Tuesday, June 20, 2006

Garrison Keillor

There have been a flurry of articles about Garrison Keillor recently, but this one -- mentioned in Bookslut -- caught my attention for its unusually bitter tone. Everyone should read it, because it is a good example of the dangerous appeal of a vicious review.

First, I have not read Good Poems, nor do I have any particular attachment to Garrison Keillor, but it was still obvious to me that Kleinzahler never really scored any honest points. The only legitimate criticism of a book like this one is that the selection is lousy, but Kleinzahler never identifies a single poem that he wishes wasn't here; he appears to dislike Billy Collins, but doesn't give an example of how an included Collins poem is bad. He maintains that the poetry read on Keillor's shows "as a rule, isn't poetry at all but prose arbitrarily broken into lines masquerading as poetry" -- and doesn't provide a single example. A usual sample is "more often than not a middle-aged creative writing instructor catching a whiff of mortality in the countryside — watching the geese head south, getting lost in the woods, this sort of thing." I would bet a fair amount that there is not a single poem in the collection that could be identified by this description. It is a lot easier to be funny than accurate.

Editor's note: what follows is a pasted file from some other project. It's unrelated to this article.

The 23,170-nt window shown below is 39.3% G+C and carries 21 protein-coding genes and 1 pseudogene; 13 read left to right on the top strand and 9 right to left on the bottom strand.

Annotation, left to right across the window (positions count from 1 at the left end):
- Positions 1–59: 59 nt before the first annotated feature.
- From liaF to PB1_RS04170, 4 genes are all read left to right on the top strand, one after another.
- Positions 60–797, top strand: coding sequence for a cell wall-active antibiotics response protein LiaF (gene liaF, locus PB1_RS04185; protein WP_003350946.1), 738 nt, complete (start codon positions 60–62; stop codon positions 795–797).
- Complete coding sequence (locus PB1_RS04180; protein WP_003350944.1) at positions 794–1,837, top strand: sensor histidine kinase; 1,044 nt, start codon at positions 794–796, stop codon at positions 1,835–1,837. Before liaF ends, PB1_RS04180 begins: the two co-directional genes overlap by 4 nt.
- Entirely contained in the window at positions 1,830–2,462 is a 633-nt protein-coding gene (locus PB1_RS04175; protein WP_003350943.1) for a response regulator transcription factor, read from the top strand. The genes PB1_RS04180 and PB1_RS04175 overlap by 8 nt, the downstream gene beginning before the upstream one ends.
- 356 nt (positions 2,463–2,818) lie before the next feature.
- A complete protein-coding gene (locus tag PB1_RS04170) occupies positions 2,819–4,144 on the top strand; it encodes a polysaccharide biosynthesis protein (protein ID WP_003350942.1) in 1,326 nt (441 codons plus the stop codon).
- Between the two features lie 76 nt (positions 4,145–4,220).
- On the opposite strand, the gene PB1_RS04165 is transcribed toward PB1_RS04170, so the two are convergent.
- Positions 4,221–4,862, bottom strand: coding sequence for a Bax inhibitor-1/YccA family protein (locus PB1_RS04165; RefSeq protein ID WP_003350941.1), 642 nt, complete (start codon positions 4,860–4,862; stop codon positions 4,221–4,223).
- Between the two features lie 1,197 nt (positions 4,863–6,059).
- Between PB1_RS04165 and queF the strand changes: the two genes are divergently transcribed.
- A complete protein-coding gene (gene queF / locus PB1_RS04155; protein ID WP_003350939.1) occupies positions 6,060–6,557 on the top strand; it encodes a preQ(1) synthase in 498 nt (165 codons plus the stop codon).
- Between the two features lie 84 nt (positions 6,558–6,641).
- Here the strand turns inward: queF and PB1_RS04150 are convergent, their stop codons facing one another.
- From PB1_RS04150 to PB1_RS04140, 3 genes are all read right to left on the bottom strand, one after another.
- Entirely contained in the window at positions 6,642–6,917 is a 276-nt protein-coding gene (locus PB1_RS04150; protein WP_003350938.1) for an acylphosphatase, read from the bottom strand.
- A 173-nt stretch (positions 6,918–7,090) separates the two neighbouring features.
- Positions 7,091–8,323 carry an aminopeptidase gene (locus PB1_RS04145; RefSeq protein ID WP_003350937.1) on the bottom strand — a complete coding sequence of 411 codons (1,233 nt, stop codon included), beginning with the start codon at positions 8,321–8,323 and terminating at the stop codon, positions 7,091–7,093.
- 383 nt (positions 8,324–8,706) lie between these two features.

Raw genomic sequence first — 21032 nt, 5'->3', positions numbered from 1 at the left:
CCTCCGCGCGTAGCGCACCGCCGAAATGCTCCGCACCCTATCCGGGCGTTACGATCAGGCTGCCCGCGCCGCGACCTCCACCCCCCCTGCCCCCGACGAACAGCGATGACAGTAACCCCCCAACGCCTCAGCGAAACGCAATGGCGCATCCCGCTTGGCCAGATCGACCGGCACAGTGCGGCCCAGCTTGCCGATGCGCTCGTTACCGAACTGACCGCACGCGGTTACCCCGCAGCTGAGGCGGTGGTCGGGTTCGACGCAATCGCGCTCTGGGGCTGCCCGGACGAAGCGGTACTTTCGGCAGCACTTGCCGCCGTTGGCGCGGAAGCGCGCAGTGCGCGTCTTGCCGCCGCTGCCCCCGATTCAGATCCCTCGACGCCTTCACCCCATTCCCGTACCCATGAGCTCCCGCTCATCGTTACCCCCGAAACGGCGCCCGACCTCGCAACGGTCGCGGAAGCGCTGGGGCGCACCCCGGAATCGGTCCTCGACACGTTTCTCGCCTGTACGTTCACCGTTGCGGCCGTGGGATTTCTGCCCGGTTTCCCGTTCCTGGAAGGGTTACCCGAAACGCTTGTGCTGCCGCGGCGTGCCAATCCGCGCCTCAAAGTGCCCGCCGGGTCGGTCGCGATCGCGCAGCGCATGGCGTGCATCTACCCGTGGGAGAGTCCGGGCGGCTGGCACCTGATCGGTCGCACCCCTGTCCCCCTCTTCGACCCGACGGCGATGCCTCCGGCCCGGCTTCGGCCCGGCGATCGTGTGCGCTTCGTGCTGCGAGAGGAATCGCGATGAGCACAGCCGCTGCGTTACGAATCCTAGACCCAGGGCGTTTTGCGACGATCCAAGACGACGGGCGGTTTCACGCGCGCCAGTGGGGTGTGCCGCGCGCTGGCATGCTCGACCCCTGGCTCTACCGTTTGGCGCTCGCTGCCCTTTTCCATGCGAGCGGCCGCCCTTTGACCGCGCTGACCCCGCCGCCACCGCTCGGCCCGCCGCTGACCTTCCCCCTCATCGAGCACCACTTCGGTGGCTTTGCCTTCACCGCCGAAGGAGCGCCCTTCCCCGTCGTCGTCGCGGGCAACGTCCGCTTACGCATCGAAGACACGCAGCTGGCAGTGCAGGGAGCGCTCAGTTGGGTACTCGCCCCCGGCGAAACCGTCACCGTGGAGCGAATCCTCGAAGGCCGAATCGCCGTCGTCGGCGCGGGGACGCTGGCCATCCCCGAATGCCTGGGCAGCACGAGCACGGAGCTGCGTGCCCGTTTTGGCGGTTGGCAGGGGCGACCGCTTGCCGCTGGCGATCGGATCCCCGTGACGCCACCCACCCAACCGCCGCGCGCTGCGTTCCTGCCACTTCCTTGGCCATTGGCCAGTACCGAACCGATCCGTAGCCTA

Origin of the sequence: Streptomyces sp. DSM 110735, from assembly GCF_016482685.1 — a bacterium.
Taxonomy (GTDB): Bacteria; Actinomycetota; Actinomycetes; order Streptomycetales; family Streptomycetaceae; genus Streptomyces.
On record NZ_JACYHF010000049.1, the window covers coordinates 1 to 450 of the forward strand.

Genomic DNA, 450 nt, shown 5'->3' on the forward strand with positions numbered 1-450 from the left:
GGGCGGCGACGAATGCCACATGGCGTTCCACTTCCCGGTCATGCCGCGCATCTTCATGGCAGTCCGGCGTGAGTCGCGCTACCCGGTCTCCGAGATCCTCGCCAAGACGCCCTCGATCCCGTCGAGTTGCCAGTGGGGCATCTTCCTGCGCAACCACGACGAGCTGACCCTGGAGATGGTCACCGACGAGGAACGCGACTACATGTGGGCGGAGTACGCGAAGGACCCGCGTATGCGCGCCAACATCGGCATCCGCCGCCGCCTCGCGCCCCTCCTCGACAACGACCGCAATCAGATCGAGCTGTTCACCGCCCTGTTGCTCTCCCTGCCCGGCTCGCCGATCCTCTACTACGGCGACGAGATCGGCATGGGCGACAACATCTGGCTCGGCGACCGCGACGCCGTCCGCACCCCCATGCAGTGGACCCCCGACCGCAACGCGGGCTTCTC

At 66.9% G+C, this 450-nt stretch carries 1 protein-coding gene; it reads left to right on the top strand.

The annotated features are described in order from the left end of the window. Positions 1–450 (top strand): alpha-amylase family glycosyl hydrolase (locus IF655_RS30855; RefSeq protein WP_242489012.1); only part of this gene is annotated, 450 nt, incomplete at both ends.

The only poets Kleinzahler does mention are Shakespeare, Dickinson, and Burns, along with Whitman and a few other modern poets that he likes; but all in all, on the basis of no evidence, he wants us to accept that this is a "rotten collection." When he does actually quote something, he identifies himself as a reader of extraordinary insensitivity. He quotes William Carlos Williams's "To Asphodel, That Greeny Flower" (the relevant line is this one: "It is difficult to get the news from poems / yet men die miserably every day / for lack / of what is found there" ) and then lays out this paragraph: